Beyul is the second Yakuza album to be released via Profound Lore. The continually underrated Chicago-based four-piece issued Of Seismic Consequence (review here) in 2010, and in that time, not much superficial has changed. Vocalist Bruce Lamont continues to lead the way with his warnings of the consequences of excess and his saxophone, guitarist Matt McClelland, bassist Ivan Cruz and drummer James Staffel doing a more than able job in keeping up and at times setting the course for Yakuza’s post-metallic shifts between ambient spaces and grinding aural crush. Once again, Sanford Parker helmed as producer as he has since sharing those duties with Matt Bayles on 2006’s Prosthetic Records debut, Samsara, and as with the ensuing Transmutations (2007, also Prosthetic) and Of Seismic Consequence, the pairing works well and to the advantage of the material. Hell, cellist Alison “Helen Money” Chesley even returns for a guest appearance on three of Beyul’s tracks, so if you were thinking their sixth album might be some radical departure from the successful blend of progressive metal, ambient hum and jazz textures Yakuza was able to accomplish on Of Seismic Consequence – to be blunt – it ain’t. What Beyul is, however, is not only a logical extension of the ideas the band presented the last time around, but a tighter performance, with burgeoning melodic breadth to complement the stylistic freedom that seems to have always been at their core. Of progress, they continue to make a rolling stone, but how they’re doing that has changed. Perhaps the most notable difference between Beyul and its predecessor – again, superficially – is its length, which has dropped from a heady 51:55 to a vinyl-ready 38:46, and the adoption of a structure as well that feels suited to the LP form, a split perceivable between the two longest tracks, highlight cut “Man is Machine” (8:29), and the following “Fire Temple and Beyond” (9:55). If there are plans for a vinyl release, I don’t know, but even on a CD, Beyul seems to be driving toward that form, the last four of the album’s total seven tracks pushing further into the blistering avant garde – by now long since familiar territory for Yakuza.
With the most diverse and engaging vocal performance of his career fronting the band, Lamont remains a focal point throughout Beyul, developing the range he began to establish last time out and reserving a harsher approach for the penultimate thrasher “Species” (1:26), the mounting chaos of which serves as a release for much of the tension the album has built to that point. Earlier tracks like “On the Last Day” or the opener “Oil and Water” meld post-metal tribal-style rhythms with varying degrees of memorability in songwriting. Rabidly percussed, “Oil and Water” nonetheless has a chorus, and not a weak one, but coupled with the intensity of the initial churn, the two competing sides feel almost like the title, and even when they offer some release for the tension around 1:45, and screaming lead guitars pave the way for effective echoing vocals, the insistent thud is shortly to resume. If Yakuza had meant to write a catchy pop song, it might be an issue, but to date, that’s never been their aim. The thrashing riff they seem to be ending with gives way to one last chorus, and “On the Last Day” continues the push into maelstrom, offsetting with sax-led jazz ambience. Chesley guests here, as on “Man is Machine” and “Fire Temple and Beyond,” which follow in succession, and Angela Mullenhour and Tim Remus also contribute to “On the Last Day,” resulting in a kind of orchestral experimentation that’s met with multiple layers of vocals. In the heavier parts – because, despite effective contrast, that’s what they are – the line “Deny it all” is a sustained standout from Lamont, and that sets up the expectation for more of a chorus, which “Man is Machine” delivers after an initial plod and washes of low end wipe the slate clean from the pummeling opening duo. For guest spots, Mars Williams and Dave Rempis join Chesley and Mullenhour, and of course Lamont, McClelland, Cruz and Staffel as well, on “Man is Machine,” giving the song even more of a sense of culmination. Nonetheless, it’s the song that stands itself out, the repetition of “The body distorting the mind” following a faster cadence that reminds curiously of early ‘90s Primus before they cycle back into the lumbering verse.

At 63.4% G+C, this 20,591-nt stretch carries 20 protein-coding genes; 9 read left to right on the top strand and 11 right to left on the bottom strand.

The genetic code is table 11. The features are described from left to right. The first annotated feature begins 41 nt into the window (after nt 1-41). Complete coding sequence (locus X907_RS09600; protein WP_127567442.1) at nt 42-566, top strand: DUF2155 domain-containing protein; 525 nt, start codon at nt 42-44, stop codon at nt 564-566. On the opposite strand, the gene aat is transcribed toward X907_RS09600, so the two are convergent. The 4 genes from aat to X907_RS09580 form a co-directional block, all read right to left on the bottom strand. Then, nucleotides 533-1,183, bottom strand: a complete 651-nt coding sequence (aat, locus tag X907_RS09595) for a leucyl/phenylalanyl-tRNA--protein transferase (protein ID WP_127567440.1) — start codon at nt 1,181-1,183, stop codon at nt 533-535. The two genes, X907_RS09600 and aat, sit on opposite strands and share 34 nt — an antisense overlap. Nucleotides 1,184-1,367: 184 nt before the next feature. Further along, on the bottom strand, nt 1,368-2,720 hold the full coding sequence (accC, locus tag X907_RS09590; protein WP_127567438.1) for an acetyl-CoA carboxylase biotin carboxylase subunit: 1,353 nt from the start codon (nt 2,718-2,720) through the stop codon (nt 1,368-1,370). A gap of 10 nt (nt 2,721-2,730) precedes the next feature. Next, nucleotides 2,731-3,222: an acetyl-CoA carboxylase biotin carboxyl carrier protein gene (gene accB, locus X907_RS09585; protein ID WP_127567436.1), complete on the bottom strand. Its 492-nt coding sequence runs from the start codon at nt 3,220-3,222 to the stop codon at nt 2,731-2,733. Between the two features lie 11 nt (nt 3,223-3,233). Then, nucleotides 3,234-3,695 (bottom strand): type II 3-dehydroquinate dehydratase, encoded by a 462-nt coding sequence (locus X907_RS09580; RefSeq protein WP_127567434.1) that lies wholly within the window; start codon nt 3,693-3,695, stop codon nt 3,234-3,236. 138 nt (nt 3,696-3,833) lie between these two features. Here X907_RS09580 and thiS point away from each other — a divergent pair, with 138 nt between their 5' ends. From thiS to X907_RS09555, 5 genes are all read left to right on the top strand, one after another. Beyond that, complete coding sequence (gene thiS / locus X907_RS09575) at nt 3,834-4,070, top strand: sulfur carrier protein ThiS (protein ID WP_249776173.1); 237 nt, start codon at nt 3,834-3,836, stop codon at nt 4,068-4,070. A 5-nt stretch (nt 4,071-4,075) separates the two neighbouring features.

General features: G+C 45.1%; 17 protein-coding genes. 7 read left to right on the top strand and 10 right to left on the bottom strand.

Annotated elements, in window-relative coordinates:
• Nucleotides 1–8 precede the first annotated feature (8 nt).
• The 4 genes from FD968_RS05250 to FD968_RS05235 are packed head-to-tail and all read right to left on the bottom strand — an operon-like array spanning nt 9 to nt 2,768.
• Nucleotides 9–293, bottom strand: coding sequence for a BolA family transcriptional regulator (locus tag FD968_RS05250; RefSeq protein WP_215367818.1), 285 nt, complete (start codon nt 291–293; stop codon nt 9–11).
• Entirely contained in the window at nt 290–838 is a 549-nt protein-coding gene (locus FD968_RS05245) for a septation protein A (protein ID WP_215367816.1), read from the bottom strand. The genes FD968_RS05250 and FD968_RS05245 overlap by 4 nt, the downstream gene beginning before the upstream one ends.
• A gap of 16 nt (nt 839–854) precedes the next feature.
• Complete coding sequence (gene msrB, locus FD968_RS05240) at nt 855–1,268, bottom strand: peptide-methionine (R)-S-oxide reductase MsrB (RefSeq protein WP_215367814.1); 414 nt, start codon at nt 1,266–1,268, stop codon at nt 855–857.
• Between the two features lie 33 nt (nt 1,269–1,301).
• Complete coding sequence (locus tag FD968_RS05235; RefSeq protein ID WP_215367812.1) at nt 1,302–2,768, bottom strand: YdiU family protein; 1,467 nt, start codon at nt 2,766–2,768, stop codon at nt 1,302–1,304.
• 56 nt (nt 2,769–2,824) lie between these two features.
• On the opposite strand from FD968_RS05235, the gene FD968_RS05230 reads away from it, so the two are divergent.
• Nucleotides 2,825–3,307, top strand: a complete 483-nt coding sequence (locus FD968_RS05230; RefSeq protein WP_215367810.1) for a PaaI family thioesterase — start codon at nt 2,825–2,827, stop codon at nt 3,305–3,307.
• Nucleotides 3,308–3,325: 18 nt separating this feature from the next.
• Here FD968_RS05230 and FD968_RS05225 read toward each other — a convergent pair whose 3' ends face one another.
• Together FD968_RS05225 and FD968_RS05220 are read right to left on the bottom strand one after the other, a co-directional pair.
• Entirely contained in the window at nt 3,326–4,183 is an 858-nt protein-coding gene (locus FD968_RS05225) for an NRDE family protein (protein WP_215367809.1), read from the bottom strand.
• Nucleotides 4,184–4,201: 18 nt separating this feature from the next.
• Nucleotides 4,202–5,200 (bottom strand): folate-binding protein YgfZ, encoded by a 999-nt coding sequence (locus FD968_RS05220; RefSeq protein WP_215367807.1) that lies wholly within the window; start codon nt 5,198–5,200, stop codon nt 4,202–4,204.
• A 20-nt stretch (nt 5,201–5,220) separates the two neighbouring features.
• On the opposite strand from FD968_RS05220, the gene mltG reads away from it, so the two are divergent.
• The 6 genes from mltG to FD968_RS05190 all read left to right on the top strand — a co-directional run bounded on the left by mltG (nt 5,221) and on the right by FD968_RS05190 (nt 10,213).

There are several consequences that stem from having the third track on a seven-track album be the strongest in terms of songwriting, and the most notable of them is that there are still four more to go. It would be less prevalent on an LP – which is part of why I consider Beyul to be structured that way – but on the CD, “Fire Temple and Beyond” follows “Man is Machine” immediately and seems a comedown for most of its 9:55 runtime. Again, that’s probably on purpose. The song is slower, and minimal compared to “Man is Machine,” more linear in its structure. There’s less of a sense of being consumed by its swirl, and though Chesley remains for the final of her three guest spots, even when the pace picks up just before the three-minute mark for a more driving section, the threat that it all might come apart is less prevalent. They groove an insistent riff for a few turns and set up an airy guitar solo that seems to half-arrive, and gradually make their way back to the initial ambient march, Staffel turning in another of the four-so-far impressive drum performances along the way. His streak continues through “Mouth of the Lion” (2:14), which seems to be Beyul’s most forceful moment in a traditionally metal sense until the raging “Species” ensues following and blows it and the rest of the album’s ferocity out of the water, until, having pushed it as far as they or really anyone else could take it, they drop back to let the sax-laden psychedelia of “Lotus Array” take hold and close out the album with one last linear build. Melodic vocals top with post-apocalyptic narrative, and there’s a sense of finality appropriate to the last track that remains as they launch into the final churning apex, gradually and patiently, around the halfway point. It’s not long until they’re running at full speed again, harkening back at 4:54 to the vocal standout of “On the Last Day” but using it differently as the chaos begins to come to a head. Even at its most brutal, “Lotus Array” doesn’t touch the same kind of extremity that “Species” harvested, but it’s enough to give Beyul the raging finish it has by now well earned. The range Yakuza travel on Beyul impresses. Where Of Seismic Consequence seemed to delight in its freedom, however, the band seem content here to expand on those ideas and refine their performances. I find it hard to fault them for that, since they remain a strikingly creative unit with a cohesive sound built from intricate arrangements and experimental turns, but knowing that they can write a song like “Man is Machine,” I’d be interested to hear them toy with traditional structures in a variety of musical contexts. Whether that song could be a precursor to such things, I don’t know – no point in speculating until it happens – but the increase in guest appearances suggests they’re reaching for something and I’m not entirely convinced they’ve found it yet. Perhaps that’s for the best. If they had found it, they might’ve stopped looking.Beyul, Chicago, Illinois, Profound Lore, Yakuza, Yakuza Beyul